9. The electronic circuitry of claim 8, wherein at least some interrupts are received via a dedicated transmission path between corresponding hardware and the electronic circuitry, and wherein at least some interrupts are multiplexed on a same transmission path.

10. The electronic circuitry of claim 6, wherein the data packet contains an address that corresponds to the processing device.

11. A system comprising: a processing device; one or more first dedicated lines for transmitting first interrupts having a first latency; one or more second dedicated lines for transmitting second interrupts having a second latency that is different from the first latency, interrupts on the second lines being multiplexed for transmission; and circuitry to receive the first interrupts and the second interrupts, to generate a data packet corresponding to the first interrupts and the second interrupts, and to send the data packet to the processing device, wherein generating comprises aggregating the first and second interrupts in the data packet, the data packet being a single data packet.

12. The system of claim 11, wherein the data packet is a first data packet and the circuitry is configured to a send second data packet to the processing device, the second data packet being sent after the first data packet, the second data packet identifying the circuitry.

13. The system of claim 12, wherein the circuitry comprises a first aggregator; and wherein the second data packet comprises a signature unique to the first aggregator.

14. The system of claim 11, wherein the data packet contains an address that corresponds to the processing device.

15. The system of claim 11, further comprising a PCI Express bus to interconnect the circuitry and the processing device, the data packet being sent over the PCI Express bus.

16. The system of claim 15, wherein the system further comprises a second processing device, wherein the circuitry is configured to send the data packet to the second processing device.

17. The system of claim 16, wherein the first and second processing devices are root complexes.

18. The system of claim 16, wherein the data packet is a first data packet and the circuitry is configured to a send second data packet to the second processing device, the second data packet being sent after the first data packet, the second data packet identifying the circuitry.

Description:

TECHNICAL FIELD

This disclosure relates generally to managing interrupts that are directed to a processing system.

BACKGROUND

Automatic test equipment (ATE) plays a role in the manufacture of electronics, such as semiconductor devices and circuit board assemblies. Manufacturers generally use automatic test equipment, or “test instruments”, to verify the operation of devices during the manufacturing process. Such devices are referred to as a “device under test” (DUT) or a “unit under test” (UUT).

ATEs typically include a processing device, such as a microprocessor, and hardware elements, such as circuitry or logic configured to perform various tasks. The hardware elements may issue interrupts to the processing device. Generally speaking, an interrupt is an asynchronous signal indicating that a particular hardware device is in need of attention. In some examples, a hardware interrupt causes the processing device to save its state of execution and to begin execution of an interrupt handler. The interrupt hander may include code that is executed on the processor to service the interrupt.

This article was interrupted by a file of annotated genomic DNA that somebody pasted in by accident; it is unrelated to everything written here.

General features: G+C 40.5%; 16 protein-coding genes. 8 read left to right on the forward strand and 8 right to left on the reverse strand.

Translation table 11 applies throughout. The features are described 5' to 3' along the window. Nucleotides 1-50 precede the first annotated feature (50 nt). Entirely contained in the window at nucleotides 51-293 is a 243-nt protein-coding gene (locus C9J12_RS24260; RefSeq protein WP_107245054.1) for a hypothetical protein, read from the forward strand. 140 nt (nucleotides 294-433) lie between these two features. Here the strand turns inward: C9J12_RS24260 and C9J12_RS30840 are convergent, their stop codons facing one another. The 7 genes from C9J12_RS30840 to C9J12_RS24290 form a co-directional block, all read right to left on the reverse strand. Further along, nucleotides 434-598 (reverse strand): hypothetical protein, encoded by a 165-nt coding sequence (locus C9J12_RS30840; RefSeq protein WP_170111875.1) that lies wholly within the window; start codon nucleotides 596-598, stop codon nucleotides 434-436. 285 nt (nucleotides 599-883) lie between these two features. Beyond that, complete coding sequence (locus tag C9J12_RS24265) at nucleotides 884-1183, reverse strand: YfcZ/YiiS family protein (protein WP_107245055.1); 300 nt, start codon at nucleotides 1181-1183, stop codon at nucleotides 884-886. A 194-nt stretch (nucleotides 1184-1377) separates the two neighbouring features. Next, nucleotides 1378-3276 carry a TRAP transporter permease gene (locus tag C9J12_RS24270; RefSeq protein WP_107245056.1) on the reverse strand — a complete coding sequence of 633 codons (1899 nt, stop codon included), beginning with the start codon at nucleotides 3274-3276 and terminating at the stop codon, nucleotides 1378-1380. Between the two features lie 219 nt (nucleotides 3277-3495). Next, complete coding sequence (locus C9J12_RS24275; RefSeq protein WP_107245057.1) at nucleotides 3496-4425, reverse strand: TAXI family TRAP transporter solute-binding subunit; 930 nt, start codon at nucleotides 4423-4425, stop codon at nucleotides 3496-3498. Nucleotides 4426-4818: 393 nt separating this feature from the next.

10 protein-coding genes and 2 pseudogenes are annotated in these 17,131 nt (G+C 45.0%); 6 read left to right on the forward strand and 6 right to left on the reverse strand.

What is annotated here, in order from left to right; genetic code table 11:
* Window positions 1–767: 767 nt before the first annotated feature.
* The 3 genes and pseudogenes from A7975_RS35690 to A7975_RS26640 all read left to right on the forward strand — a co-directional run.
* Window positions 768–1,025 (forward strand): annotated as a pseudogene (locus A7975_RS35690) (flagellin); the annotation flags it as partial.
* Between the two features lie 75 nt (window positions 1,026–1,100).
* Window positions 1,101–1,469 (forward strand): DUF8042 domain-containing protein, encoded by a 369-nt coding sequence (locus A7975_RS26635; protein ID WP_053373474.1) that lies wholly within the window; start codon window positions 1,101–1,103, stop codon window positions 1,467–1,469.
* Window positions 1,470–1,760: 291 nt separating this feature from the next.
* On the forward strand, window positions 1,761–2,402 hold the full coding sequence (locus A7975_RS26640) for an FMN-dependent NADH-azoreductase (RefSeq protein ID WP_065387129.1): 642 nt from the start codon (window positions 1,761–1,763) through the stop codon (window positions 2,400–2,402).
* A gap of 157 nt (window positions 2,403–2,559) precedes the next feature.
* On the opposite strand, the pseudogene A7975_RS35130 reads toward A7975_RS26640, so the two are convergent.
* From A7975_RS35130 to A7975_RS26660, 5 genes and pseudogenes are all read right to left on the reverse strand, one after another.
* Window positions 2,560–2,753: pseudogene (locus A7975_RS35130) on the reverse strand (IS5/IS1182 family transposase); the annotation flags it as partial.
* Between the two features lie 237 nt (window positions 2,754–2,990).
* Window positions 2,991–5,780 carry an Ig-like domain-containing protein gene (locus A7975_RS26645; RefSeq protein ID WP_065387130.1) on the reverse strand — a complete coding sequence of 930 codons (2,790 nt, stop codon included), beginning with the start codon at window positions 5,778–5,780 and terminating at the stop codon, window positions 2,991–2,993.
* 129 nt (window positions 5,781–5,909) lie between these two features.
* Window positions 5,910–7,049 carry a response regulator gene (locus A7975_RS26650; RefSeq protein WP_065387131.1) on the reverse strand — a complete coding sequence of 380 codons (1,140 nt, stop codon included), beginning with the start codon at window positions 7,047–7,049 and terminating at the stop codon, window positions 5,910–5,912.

In ATEs and other computing systems that include numerous hardware elements, individual processing of interrupts can sometimes be problematic. For example, in a peripheral component interconnect (PCI) Express-based system (PCIe), message signal interrupts (MSI) are sent from individual hardware elements to a processing device (referred to as a “root complex” in PCI Express parlance). Each time the processing device receives an MSI, it may address the interrupt, which can interfere with processing and thereby affect processing efficiency.

SUMMARY

Described herein are example processes for managing interrupts. The example processes may be performed using electronic circuitry. An example process may include: receiving interrupts bound for a processing device, where the interrupts are received from hardware devices that are configured to communicate with the processing device; generating data containing information corresponding to the interrupts; and sending the data to the processing device. The example process may include one or more of the following features, either alone or in combination.

The data may first data, and the processes may include the following: generating second data, where the second data identifies the electronic circuitry; and sending the second data to the processing device following the first data. The electronic circuitry may comprise a first aggregator, and the second data may comprise a signature unique to the first aggregator.

At least some interrupts may be received via a dedicated transmission path, and at least some (e.g., other) of interrupts may be multiplexed on a same transmission path. The data may comprise a packet containing an address that corresponds to the processing device.

Also described herein is example electronic circuitry for managing interrupts. An example of the electronic circuitry may include the following: an input interface for receiving interrupts bound for a processing device, where the interrupts are received from hardware devices that are configured to communicate with the processing device; a data generator for generating data containing information corresponding to the interrupts; and an output interface for sending the data to the processing device. The example electronic circuitry may include one or more of the following features, either alone or in combination.